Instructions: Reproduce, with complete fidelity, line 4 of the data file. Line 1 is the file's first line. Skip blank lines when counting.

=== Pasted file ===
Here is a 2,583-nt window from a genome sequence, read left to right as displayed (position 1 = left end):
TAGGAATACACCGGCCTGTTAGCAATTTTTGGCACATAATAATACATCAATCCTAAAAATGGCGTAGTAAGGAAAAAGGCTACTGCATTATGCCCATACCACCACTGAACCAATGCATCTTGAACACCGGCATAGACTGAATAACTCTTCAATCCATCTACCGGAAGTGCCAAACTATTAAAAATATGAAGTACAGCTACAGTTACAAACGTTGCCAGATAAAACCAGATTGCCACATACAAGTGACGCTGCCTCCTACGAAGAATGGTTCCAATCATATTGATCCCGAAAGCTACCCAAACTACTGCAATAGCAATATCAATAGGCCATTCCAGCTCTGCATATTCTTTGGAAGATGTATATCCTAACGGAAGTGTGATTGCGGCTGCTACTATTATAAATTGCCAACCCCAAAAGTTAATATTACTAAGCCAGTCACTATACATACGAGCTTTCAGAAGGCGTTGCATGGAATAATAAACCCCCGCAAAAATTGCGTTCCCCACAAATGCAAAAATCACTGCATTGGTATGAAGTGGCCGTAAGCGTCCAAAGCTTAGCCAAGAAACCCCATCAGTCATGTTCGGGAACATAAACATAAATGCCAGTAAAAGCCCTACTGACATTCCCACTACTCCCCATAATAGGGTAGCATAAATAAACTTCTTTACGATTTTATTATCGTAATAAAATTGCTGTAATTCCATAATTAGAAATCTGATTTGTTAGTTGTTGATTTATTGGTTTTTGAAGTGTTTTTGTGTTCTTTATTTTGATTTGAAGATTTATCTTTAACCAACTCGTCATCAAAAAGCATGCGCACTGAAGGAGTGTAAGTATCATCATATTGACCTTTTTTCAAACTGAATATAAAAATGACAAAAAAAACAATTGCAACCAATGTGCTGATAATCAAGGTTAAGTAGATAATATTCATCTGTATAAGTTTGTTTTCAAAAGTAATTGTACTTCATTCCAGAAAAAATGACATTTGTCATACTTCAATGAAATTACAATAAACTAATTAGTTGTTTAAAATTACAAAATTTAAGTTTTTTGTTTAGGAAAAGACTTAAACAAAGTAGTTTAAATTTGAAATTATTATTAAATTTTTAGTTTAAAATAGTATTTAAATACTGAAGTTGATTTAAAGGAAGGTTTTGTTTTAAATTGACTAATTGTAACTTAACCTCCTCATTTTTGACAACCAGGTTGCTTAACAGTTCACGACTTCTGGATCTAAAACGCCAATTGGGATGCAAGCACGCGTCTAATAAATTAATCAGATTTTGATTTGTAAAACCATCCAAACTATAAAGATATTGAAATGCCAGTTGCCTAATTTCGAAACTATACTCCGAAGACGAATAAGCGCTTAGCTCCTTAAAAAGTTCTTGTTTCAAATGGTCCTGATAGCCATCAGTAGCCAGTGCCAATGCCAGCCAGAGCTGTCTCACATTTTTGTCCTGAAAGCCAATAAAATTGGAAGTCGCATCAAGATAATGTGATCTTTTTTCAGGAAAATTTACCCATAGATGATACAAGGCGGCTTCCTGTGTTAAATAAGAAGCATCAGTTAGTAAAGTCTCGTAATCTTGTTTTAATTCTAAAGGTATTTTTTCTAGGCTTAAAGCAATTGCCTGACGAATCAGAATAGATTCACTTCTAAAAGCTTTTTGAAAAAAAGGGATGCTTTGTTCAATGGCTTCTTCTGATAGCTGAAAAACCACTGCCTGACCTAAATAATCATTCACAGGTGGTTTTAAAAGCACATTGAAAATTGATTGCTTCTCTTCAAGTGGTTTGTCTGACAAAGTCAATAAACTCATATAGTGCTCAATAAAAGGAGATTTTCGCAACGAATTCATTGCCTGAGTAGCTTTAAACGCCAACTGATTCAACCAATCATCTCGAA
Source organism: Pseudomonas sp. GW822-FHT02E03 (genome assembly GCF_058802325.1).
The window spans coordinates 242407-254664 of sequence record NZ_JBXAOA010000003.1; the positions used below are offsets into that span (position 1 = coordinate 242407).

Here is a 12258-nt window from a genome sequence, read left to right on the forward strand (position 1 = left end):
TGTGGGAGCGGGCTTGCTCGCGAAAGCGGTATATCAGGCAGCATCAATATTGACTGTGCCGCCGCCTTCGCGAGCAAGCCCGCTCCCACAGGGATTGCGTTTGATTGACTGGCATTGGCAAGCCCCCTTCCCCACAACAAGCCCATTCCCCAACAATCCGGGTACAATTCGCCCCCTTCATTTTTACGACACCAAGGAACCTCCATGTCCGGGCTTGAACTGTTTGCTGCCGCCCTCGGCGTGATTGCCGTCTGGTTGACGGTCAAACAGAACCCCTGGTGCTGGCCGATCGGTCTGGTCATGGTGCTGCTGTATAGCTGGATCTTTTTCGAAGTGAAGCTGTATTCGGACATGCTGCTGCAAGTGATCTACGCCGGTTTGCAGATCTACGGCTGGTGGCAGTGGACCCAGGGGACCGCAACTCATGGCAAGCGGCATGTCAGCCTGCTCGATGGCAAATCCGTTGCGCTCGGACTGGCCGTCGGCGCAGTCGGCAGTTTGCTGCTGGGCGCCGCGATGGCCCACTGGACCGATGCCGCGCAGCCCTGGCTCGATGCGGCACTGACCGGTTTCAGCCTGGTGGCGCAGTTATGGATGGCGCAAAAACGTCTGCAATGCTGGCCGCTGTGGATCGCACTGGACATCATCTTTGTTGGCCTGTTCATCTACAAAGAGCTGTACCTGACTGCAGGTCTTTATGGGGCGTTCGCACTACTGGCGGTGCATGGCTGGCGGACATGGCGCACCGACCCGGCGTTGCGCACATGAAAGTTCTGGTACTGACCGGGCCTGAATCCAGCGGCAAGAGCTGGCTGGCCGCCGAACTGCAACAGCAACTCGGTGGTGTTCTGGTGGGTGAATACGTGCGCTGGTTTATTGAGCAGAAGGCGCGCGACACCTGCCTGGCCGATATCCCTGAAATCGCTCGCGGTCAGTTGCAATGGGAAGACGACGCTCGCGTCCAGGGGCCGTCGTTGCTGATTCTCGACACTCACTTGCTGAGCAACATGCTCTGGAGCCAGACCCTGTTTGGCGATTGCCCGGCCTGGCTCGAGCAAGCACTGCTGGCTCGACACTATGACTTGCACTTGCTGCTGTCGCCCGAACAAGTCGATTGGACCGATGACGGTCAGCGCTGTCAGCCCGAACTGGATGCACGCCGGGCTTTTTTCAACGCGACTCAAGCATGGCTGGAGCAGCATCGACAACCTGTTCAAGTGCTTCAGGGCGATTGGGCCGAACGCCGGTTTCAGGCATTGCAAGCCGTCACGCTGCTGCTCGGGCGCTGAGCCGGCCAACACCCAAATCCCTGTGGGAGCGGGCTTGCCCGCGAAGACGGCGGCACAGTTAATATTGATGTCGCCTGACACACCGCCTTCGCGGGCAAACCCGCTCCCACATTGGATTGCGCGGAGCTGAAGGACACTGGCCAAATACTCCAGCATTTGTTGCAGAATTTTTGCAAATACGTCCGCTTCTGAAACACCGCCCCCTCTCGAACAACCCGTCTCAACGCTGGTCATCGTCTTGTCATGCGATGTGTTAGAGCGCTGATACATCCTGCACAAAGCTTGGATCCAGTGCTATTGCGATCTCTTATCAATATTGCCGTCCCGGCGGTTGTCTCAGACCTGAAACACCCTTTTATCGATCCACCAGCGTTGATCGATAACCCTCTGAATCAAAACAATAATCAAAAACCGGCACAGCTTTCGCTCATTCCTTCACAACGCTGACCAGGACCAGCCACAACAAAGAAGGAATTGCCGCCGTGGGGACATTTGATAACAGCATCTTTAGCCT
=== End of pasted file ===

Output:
The window spans coordinates 242407-254664 of sequence record NZ_JBXAOA010000003.1; the positions used below are offsets into that span (position 1 = coordinate 242407).